Creators mobilize for social change

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In 2014, Fast business presented a design award to Everytown for Gun Safety, a new nonprofit founded by New York Mayor Michael Bloomberg to fight gun violence. It was two years after the horrific tragedy of Sandy Hook Elementary School, and the imperative to build a movement had never been more urgent.

Everytown tapped design studio Purpose to develop a powerful branding campaign that used graphics to highlight shocking statistics, such as “Americans are 20 times more likely to be murdered with a gun than locals. other developed countries “and” trafficking in firearms into the United States is punishable by the same penalty as trafficking in chickens or cattle. Three months after the deployment, Everytown had added nearly a million new supporters.

[Image: Fast Company]

Designers have long used their persuasive skills to effect social change. This has often taken the form of communication design: Logos, posters and other visuals are the hallmarks of almost every major social movement, from LGBT rights to Black Lives Matter. But since Fast business launched the Innovation by Design Awards 10 years ago, we’ve seen even more ambitious advocacy efforts. Today, as many companies embrace progressive causes, the fight for social justice crosses design disciplines, from architecture to graphic design and user experience.

Sometimes the effort is educational. Studio Artefact won an Innovation by Design award this year for developing a platform that teaches children about prejudice in AI. Experience design studio Local Projects also won multiple awards for Greenwood Rising, a museum dedicated to the forgotten history of the Tulsa Racing Massacre. Both projects are meant to raise awareness or, as Jake Barton, founder of Local Projects says, to use “design as a lightning rod” for difficult conversations.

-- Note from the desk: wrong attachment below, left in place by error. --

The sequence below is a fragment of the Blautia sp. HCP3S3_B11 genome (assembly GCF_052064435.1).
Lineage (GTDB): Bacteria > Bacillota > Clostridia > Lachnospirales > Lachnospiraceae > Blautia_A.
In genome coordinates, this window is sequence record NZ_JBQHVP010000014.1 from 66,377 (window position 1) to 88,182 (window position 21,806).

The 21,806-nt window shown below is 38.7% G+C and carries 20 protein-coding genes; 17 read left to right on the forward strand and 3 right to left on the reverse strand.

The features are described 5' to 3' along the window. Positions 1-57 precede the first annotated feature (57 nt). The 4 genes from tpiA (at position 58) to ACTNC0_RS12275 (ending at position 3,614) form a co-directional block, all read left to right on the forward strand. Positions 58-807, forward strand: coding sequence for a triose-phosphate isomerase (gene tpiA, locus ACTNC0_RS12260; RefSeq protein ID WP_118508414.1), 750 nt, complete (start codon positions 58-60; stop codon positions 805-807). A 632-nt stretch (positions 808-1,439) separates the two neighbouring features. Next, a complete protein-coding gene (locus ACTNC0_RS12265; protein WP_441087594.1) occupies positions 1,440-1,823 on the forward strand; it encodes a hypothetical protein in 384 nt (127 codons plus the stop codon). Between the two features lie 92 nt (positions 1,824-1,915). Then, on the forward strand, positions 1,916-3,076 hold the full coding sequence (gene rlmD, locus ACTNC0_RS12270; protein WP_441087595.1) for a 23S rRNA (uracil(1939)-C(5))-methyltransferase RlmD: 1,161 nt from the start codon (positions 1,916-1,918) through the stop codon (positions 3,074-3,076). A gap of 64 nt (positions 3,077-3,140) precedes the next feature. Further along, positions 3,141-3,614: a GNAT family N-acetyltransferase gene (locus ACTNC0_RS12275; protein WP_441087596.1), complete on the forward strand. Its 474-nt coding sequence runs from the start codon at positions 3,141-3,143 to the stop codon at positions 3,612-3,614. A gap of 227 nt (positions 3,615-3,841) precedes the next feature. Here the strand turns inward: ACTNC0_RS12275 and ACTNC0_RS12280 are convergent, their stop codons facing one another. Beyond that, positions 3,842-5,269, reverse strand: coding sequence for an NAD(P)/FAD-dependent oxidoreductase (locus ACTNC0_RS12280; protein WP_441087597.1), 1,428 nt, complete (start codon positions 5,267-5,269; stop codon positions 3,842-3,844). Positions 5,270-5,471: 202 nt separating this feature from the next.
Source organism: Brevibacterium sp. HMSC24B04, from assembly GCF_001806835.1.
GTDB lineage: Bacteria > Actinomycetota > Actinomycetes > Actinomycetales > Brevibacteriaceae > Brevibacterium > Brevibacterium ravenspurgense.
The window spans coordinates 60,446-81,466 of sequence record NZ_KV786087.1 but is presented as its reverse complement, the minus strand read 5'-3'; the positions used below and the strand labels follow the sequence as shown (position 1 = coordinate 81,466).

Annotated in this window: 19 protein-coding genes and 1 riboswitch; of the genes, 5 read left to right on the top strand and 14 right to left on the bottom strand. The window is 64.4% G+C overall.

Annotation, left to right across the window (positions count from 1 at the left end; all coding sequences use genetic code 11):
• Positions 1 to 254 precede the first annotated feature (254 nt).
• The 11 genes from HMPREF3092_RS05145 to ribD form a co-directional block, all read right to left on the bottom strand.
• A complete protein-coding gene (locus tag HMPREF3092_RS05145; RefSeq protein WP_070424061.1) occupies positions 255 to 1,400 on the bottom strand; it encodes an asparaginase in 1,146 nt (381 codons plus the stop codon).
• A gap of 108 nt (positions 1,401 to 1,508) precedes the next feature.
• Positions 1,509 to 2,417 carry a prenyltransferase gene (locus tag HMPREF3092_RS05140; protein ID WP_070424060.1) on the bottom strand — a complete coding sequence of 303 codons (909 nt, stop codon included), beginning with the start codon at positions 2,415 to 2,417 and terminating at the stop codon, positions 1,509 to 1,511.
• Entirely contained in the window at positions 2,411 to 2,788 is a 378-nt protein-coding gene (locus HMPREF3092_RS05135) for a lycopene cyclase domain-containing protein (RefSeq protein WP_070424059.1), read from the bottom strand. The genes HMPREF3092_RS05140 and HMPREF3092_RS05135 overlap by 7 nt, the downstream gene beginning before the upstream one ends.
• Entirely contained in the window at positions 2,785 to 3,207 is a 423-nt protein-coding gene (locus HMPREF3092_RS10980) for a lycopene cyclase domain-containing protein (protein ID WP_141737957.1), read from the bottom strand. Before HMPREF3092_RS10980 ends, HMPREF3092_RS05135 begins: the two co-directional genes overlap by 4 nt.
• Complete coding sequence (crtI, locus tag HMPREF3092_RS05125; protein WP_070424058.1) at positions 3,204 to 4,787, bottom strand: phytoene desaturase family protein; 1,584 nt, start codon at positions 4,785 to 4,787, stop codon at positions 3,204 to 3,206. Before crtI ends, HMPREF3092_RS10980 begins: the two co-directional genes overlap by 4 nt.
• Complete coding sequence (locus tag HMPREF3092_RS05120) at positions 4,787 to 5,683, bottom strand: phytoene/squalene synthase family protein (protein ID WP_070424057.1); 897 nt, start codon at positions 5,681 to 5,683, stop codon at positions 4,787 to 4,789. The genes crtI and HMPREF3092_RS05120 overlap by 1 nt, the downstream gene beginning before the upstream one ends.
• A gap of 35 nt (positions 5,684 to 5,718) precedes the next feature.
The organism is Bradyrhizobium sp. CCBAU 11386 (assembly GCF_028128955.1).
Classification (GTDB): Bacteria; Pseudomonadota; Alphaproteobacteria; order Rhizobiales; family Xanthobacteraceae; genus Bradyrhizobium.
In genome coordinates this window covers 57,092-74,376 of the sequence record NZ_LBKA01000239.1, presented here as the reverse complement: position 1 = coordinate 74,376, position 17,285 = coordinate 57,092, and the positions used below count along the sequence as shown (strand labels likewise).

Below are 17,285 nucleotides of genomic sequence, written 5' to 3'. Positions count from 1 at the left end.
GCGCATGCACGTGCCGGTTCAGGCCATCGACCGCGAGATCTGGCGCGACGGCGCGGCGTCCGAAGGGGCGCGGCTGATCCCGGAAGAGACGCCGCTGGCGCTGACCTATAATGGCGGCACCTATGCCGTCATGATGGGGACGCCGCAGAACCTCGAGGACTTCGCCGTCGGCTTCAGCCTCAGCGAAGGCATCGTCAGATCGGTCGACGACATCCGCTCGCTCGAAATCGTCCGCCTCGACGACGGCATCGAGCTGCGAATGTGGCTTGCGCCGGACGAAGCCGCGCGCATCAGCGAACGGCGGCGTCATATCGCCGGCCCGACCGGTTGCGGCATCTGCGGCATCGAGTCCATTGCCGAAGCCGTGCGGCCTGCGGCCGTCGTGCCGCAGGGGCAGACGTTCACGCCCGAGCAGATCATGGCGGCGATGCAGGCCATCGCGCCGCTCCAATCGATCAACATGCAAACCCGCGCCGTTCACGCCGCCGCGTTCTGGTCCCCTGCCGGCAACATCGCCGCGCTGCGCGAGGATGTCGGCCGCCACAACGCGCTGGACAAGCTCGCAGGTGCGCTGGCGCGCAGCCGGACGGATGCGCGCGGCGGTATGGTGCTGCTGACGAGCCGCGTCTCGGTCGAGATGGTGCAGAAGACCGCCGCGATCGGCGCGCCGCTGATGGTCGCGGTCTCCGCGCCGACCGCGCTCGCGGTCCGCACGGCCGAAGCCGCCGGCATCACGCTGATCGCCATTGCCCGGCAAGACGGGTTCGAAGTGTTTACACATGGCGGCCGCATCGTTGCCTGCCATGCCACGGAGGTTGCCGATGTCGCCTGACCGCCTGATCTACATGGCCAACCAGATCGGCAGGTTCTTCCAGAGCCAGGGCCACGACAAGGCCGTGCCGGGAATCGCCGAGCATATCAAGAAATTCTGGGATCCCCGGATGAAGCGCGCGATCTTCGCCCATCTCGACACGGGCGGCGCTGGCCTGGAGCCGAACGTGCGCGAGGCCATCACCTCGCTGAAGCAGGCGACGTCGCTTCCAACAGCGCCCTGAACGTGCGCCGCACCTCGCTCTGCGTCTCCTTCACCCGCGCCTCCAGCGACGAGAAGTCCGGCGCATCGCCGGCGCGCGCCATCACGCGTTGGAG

Other projects solve specific problems. Jaden Smith’s 501CThree nonprofit won an Innovation by Design award in 2019 for the Water Box, a mobile filtration device that delivers thousands of gallons of clean water to residents affected by the water crisis by Flint. Architectural firm Overland Partners won an award the following year for ChildSafe San Antonio, a building designed to help heal abused children. And this year, Chase was recognized for partnering with local organizations, including the LeBron James Family Foundation in Akron, Ohio, to build community centers that fight racism in banking. Although very different projects, they have one common goal: to use design to right historical wrongs.

This applies to the design process itself, which is usually rooted in Eurocentric ideals. “As more designers work on social change – by addressing inequalities in housing, health care and education – we need to recognize that systemic racism is the root cause of all of these disparities. Says Sara Cantor, co-founder of the social-minded design company. Greater Good Studio, in a special Fast business report on the most pressing issues facing designers today. “While I don’t think designers should try to become DCI (diversity, equity and inclusion) consultants, we need to work to understand and undermine the ways in which racism manifests itself, including at the internalized, interpersonal, organizational and structural. “

See more Fast business’s 2021 Innovation by Design Awards. Our new book, Rapid business innovation by design: creative ideas that transform the way we live and work (Abrams, 2021), is on sale now.


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